General Anesthesia During Submentoplasty for People with Mild Cardiac Issues?

Is it safe to use general anesthesia during submentoplasty for someone with mild cardiac issues (mild arrhythmias and mild to moderate hypertension), but well-controlled with medication?

This patient had an EKG that was normal and has clearance to have the procedure from her PCP. She's just scared of general anesthesia. Her plastic surgeon (facial plastic surgeon/otolaryngologsit from a well-known teaching hospital) does most of his surgeries under general anesthesia, and insists that it's the best way for this patient. The main concern is the effects of the epinephrine used as the local anesthetic (high HR etc), in addition to the gases that are used under general anesthetic, that may exacerbate arrhythmias or heart issues. Can someone help us understand this better?

Doctor Answers 15

Cardiology consultation, Preventative intraoperative measures

For patients with cardiac issues, we like to obtain a preoperative consultation with a cardiologist. Usually this means that patients receive a stress test in addition to the usual preoperative tests. This can sometimes flush out problems preoperatively, rather than being surprised during surgery.

Depending on the arrythmia, there are specific intraoperative treatments that an anesthesiologist can administer to minimize the chance of an arrythmia.

No doubt the surgeon is contemplating a very light anesthetic. Light fast acting anesthetics when combined with local anesthesia and a solid preoperative evaluation should reduce the risks of surgery to a minimum.

I believe a cardiac patient is no safer under local anesthesia, and possibly much less safe, especially if they were to receive epinephrine without the watchful guidance of a board certified anesthesiologist and the blessing of a fine cardiologist.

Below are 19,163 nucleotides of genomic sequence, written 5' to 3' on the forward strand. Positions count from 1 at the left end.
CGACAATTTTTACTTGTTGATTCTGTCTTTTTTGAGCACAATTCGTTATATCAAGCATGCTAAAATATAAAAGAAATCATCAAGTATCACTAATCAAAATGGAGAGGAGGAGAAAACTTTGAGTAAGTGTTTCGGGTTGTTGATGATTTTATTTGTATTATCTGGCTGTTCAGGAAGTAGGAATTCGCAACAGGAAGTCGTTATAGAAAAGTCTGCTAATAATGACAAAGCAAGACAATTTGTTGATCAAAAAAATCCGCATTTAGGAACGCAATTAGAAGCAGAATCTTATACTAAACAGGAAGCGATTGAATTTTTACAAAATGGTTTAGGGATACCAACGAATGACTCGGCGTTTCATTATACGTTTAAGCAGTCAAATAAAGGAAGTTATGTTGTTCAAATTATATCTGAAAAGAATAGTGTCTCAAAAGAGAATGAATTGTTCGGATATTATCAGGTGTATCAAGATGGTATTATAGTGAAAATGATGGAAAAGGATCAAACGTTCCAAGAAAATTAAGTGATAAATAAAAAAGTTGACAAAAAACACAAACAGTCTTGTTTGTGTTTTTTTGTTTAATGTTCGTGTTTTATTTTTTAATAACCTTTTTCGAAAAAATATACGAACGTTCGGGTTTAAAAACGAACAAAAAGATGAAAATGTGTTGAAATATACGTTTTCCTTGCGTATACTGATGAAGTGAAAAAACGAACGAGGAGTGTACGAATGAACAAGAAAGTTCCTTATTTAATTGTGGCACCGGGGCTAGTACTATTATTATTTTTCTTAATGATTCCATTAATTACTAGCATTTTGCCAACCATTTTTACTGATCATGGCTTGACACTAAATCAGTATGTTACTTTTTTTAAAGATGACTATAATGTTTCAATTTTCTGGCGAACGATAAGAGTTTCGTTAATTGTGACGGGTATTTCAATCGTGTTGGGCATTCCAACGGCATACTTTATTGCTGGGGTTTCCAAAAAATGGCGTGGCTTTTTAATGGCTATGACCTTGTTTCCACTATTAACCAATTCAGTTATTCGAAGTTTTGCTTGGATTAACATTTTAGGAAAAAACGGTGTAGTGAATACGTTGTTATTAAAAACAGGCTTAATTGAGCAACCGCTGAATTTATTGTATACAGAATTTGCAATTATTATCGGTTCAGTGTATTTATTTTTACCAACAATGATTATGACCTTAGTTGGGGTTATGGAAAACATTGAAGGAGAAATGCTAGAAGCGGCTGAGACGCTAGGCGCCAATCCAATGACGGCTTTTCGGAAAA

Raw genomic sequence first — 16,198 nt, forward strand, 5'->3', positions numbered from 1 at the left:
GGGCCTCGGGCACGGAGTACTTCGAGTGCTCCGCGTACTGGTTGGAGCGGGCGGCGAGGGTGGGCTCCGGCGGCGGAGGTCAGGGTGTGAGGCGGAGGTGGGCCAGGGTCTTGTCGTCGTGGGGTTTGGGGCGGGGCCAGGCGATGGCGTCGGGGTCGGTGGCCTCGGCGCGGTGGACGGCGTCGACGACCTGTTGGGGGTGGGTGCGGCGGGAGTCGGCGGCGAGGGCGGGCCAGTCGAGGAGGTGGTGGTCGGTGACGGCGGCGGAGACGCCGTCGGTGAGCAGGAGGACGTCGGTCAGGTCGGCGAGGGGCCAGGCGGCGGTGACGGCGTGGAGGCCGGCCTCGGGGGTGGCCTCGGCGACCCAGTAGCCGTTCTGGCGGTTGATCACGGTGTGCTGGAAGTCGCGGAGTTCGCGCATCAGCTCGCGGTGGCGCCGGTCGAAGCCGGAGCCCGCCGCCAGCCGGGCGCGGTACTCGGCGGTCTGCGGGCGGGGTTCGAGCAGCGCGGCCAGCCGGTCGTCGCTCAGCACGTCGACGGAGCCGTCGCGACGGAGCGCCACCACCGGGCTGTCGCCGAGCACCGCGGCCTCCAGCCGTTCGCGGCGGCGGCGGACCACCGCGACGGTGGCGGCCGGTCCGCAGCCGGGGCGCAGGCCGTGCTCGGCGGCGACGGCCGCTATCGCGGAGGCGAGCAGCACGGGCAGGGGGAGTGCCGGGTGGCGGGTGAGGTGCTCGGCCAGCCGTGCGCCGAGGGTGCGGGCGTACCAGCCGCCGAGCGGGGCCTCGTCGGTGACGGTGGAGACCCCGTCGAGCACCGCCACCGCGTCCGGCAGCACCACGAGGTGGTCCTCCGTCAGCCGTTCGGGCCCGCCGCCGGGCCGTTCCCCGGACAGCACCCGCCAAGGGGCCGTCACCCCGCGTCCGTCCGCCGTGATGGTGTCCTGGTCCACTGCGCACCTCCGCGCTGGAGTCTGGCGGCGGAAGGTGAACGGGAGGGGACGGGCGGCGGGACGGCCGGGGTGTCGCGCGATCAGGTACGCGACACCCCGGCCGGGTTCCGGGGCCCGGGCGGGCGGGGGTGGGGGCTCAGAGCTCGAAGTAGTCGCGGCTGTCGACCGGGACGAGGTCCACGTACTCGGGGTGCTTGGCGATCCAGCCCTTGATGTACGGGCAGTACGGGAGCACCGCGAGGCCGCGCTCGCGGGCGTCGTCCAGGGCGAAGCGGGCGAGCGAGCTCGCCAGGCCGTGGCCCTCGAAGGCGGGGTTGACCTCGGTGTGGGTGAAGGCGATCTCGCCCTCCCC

Beverly Hills Plastic Surgeon
4.9 out of 5 stars 177 reviews

Cosmetic Surgery and General Anesthesia

Actually, sounds like the surgeon prefers to do surgery with general anesthesia and they are obviously not comfortable doing some, all, or certain cosmetic procedures under local anesthesia.  A surgeon's comfort-zone determines their preference of anesthesia.  General anesthesia is easier on the surgeon but not necessarily the best choice for the patient.  New improvements in local anesthesia make cosmetic procedures more comfortable for patients as well as surgeons.  I personally perform all my facial cosmetic procedures under local anesthesia with great patient comfort.

Paul S. Howard, MD, FACS
Hoover Plastic Surgeon
5.0 out of 5 stars 7 reviews

Chin liposuction under local anesthetic

More often than not, I do this procedure under local anesthetic.  If the patient is anxious about this, some oral Valium really helps take the edge off. 

Allan J. Parungao, MD
Chicago Plastic Surgeon
4.9 out of 5 stars 40 reviews

Chin and neck liposuction and anesthesia

There are less severe anesthesia options for chin and neck liposuction.  I would explore the safest option as discussed with your cardiologist or internist. 

Raffy Karamanoukian, MD, FACS
Los Angeles Plastic Surgeon
4.8 out of 5 stars 94 reviews

Look at your anesthesia options

The anesthesia is an important consideration when it comes to your plastic surgery.  Safety is usually the first concern regardless of the type of anesthesia being considered. Look at all your options carefully.

Mario Loomis, MD